Do Your Part to Save Dollhouse

ASave Dollhousefter fighting an uphill battle all of its first season, Dollhouse was given the go-ahead for numero dos, even though it was still given the Friday Night Death Slot. And now, because Fox has no idea how to market anything that isn’t a medical drama or animated fart joke, there are rumors that Dollhouse is at real risk of being pulled off the air only two episodes into the second season.

This is an unforgiveable trespass, and it is in our hands—the fans—to keep our beloved series on the air, and it really isn’t even that hard or time-consuming. It just takes the desire to get the word out about what might be—or has the potential to be, at least—Joss Whedon’s finest series.

What We Can Do:

1.) Watch it. It’s that simple. Tune in (especially if you’re a Nielsen Household) and make Fox realize that people want it on the air. Admittedly, I’m an episode behind already, but I’m busy planning a wedding; it’s on my DVR, and I have every intention of watching it before Friday. I promise.

2.) DVR it. I’m not sure if non-Nielsen DVR ratings count, but it’s worth a shot. Even if you watch it live in the Friday Night Death Slot, keep the tape running. And if you are Nielsen equipped, then you should definitely be taping.

3.) For you Americans out there, keeps Dollhouse episodes for a while. Watch them. Multiple times. My strategy is this: even if I have no plans of watching the episode, I intend to keep a Hulu window up in the background with the volume muted, just running through episodes of Dollhouse, as I work on other things. Joss is huge on pushing the importance of online viewership, so it’s up to us to prove to Fox that it’s a viable transmission medium.

4.) Buy the Season One DVDs. There’s no better way to prove to Fox that Dollhouse is a profitable property than to put money in their pockets. If you don’t already own the season, I urge you to go out and buy it, if for no other reason than to see the spectacular “Epitaph One.” It’s majestic. And if you’re really feeling generous, don’t forget that the first season was also released on BluRay.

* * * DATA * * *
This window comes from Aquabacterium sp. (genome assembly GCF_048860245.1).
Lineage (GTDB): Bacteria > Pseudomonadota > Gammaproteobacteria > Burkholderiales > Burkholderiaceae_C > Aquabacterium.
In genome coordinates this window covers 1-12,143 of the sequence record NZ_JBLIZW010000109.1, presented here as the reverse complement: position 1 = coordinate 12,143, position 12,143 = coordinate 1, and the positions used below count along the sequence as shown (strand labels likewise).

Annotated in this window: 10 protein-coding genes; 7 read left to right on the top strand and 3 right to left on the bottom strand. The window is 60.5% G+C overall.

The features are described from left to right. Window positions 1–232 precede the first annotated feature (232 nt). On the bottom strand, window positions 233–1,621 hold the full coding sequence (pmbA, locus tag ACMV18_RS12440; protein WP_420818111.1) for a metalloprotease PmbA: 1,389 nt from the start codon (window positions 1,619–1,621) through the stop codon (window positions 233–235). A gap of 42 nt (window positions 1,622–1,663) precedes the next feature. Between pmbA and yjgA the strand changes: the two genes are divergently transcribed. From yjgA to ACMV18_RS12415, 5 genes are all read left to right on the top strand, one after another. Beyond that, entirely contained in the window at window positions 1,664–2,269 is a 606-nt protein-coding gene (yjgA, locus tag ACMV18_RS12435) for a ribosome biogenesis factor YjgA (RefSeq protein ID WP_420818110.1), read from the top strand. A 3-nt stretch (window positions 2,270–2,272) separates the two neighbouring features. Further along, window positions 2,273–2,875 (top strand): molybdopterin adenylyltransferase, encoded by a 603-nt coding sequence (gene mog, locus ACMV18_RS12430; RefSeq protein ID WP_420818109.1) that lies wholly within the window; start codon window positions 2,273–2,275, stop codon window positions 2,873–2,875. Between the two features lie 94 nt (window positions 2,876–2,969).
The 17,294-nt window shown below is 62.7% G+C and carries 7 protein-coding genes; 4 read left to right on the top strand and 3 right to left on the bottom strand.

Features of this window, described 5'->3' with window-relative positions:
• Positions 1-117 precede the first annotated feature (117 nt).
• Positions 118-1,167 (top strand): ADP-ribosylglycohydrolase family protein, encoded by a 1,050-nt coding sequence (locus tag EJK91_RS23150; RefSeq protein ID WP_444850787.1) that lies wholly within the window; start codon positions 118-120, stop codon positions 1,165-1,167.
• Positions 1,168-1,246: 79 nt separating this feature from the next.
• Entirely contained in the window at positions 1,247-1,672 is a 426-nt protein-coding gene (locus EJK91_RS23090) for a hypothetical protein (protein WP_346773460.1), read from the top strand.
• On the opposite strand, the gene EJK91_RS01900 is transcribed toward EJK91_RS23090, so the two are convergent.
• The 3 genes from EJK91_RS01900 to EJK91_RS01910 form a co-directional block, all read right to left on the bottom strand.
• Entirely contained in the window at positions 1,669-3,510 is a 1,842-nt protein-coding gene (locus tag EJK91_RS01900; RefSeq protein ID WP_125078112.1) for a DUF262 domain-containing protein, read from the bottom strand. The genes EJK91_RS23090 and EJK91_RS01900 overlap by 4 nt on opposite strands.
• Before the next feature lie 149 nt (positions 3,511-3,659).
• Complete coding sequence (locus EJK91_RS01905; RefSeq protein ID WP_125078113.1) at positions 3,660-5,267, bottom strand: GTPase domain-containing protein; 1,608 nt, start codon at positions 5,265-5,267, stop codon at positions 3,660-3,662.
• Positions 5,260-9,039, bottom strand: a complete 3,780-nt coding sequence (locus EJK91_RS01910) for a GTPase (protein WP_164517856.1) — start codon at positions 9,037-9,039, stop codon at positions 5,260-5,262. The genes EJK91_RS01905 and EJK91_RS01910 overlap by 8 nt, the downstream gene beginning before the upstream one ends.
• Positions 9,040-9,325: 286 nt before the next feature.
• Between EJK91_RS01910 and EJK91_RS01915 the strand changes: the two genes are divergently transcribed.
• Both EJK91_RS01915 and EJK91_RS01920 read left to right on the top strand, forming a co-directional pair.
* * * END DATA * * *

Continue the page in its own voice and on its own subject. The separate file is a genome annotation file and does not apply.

5.) Get the word out! Really, the best way to get people to watch Dollhouse is to get them interested in it. Tweet about it, Facebook status it up, blog about how awesome it is, do whatever it is that you do, but spread the love. And spread it often. If you know someone who might have even the slightest interest in the series, let them borrow the DVDs (which you’ll have for lending, if you have followed these steps!) or point the way to Hulu. Fox refuses to promote the series for reasons I’ll never fathom, so it’s up to us to virally market for them if we want to ever find out if Felicia Day and Itty Bitty Echo make it to Safe Haven.

If you have any other ideas for ways to promote Dollhouse and prove to Fox that it is worth keeping on the air, pass them along. I find it odd that even with a dramatically reduced budget (which they said would make up for poor ratings if they remained even close to what came in last season), Fox is not willing to give Dollhouse the attempt it deserves. It was because of their own executives sticking their influence where it didn’t belong that made the first season suffer, and now they refuse to realize that it takes time to build up a following for a new series that only had a really good half a season in the first place. Add to that the fact that the second episode—on which Fox is basing their numbers—aired against the Stargate Universe premiere, and we’ve got some serious work to do.

If our efforts fail and Dollhouse is pulled, SyFy could always pick it up. The odds are not in our favor for this, but they did that once when Showtime ditched Stargate SG-1, and it paid dividends. With Joss’ penchant for working on a tight budget and (I’m assuming) a desire to avoid another Firefly debacle, I’m really hoping that something works out for Dollhouse, even if that means switching networks.